Kaiser's chief! Wins €10K HR for €735K at PokerStars Championship Barcelona
Chalk that up as another enormous tournament from Barcelona.
The €10,300 High Roller is the last flagship event on the schedule; popular with both those with the biggest bank-rolls and those looking to take a leap into the biggest stages. Our final table tonight had a combination of those, plus a WSOP Main Event 3rd place finisher, and one of the Macau regulars.
That Main Event finalist would end up finishing third here, just like he did in Vegas. And the Macau regular? Not only did he bubble the WSOP Main this year, but he final-table bubbled this one here tonight.
But when we reached heads-up, it was the former EPT8 Tallinn winner and cash game crusher Ronny Kaiser, up against the comparatively unknown Markus Durnegger.
Kaiser doesn't play many live tournaments these days. The man known online as '1-ronnyr3' chooses to crush huge cash games instead, both online and live. But the last tournament he did play (as far as we know), he won. Kaiser took down a €5K PLO event at EPT13 Prague last December; not too far from the King's Casino where he spends a lot of his time. He probably doesn't even remember it.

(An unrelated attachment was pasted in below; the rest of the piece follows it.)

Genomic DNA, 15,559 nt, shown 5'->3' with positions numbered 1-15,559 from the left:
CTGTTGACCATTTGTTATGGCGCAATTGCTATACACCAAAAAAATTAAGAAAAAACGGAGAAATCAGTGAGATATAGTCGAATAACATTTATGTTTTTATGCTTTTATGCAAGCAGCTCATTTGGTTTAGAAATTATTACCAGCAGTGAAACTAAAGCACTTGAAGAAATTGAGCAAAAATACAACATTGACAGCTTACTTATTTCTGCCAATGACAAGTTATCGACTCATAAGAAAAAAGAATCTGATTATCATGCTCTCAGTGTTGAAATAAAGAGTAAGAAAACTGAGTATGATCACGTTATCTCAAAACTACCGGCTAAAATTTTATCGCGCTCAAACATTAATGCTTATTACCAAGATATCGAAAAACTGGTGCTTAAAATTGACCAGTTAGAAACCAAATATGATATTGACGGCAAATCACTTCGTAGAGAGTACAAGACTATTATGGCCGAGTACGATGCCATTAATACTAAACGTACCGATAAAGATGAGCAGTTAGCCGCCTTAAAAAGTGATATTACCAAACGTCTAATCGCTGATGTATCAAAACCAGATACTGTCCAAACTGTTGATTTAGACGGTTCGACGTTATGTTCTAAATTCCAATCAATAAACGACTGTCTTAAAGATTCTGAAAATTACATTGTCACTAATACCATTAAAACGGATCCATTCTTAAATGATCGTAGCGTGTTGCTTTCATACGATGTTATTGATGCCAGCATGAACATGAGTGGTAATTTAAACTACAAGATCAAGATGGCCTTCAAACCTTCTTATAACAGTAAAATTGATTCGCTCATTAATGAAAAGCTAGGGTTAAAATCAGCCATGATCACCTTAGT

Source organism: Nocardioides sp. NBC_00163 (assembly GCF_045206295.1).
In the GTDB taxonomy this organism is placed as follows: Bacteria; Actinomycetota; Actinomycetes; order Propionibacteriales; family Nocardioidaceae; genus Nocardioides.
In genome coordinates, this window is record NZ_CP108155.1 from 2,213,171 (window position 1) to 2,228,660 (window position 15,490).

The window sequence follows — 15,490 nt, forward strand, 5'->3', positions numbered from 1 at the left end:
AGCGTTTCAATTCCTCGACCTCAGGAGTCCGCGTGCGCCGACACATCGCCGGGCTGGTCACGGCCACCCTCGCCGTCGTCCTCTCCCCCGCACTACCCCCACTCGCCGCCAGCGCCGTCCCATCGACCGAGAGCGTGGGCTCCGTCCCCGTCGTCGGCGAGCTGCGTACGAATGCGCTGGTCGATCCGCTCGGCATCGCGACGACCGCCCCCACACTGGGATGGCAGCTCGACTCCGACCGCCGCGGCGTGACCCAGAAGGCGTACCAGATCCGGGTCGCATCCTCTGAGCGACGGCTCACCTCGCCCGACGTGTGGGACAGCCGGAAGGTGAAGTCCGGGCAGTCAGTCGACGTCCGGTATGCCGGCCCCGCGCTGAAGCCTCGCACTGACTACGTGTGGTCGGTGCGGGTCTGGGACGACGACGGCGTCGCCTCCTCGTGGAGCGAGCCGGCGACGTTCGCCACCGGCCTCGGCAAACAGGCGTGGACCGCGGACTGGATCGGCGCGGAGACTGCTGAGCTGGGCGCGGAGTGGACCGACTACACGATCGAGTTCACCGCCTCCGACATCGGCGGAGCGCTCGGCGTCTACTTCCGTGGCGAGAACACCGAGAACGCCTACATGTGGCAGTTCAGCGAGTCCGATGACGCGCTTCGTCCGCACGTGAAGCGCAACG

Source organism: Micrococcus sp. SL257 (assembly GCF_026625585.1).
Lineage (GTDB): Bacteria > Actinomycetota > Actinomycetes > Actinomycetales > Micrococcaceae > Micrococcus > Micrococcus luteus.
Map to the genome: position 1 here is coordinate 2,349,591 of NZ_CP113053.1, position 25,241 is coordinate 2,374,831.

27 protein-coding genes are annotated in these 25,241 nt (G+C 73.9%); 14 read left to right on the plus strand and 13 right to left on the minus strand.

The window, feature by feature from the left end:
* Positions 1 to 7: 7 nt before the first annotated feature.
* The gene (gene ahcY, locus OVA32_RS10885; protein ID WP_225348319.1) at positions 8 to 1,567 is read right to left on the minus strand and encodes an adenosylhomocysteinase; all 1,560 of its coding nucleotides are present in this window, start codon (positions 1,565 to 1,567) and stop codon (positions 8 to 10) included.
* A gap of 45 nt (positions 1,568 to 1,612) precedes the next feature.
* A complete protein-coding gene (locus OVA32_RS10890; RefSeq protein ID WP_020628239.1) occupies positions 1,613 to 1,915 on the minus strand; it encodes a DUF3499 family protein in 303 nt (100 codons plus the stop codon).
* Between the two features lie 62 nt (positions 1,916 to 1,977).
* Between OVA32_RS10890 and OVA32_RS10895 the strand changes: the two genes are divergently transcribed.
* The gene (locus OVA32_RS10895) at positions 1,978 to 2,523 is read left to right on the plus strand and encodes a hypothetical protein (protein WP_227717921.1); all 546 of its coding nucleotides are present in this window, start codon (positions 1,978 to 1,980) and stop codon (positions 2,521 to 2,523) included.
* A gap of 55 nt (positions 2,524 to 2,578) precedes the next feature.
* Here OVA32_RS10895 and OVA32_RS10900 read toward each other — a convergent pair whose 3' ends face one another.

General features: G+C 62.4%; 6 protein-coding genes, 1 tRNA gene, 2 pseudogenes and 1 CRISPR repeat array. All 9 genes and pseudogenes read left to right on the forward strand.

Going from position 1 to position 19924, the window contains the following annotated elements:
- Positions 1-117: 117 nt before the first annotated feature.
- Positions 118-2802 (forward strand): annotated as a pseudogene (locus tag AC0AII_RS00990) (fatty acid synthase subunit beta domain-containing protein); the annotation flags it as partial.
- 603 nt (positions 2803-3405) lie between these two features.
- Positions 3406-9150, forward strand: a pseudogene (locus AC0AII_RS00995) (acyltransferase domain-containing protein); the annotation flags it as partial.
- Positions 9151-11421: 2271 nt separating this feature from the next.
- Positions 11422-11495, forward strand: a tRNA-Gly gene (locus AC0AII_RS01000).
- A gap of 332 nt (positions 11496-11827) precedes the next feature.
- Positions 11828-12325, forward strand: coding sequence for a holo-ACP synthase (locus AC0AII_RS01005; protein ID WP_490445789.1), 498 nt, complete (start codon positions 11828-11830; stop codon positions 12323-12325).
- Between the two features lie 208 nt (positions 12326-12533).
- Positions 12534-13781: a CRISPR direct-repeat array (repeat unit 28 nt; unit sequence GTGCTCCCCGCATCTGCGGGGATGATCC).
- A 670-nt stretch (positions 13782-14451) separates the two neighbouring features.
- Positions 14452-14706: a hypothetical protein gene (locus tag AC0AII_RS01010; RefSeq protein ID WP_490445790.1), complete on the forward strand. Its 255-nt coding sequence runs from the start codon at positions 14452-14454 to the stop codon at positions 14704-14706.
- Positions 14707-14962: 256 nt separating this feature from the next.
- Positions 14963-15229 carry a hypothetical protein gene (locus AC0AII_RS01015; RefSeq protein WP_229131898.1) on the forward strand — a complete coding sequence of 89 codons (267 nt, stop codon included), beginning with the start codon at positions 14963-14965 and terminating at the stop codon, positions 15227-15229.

But you can make that two in a row now. Kaiser 'chiefed' this final table like it was written in the stars, busting player after player. And despite a big chip deficit heads up, he found a way to overthrow Durnegger and capture the title.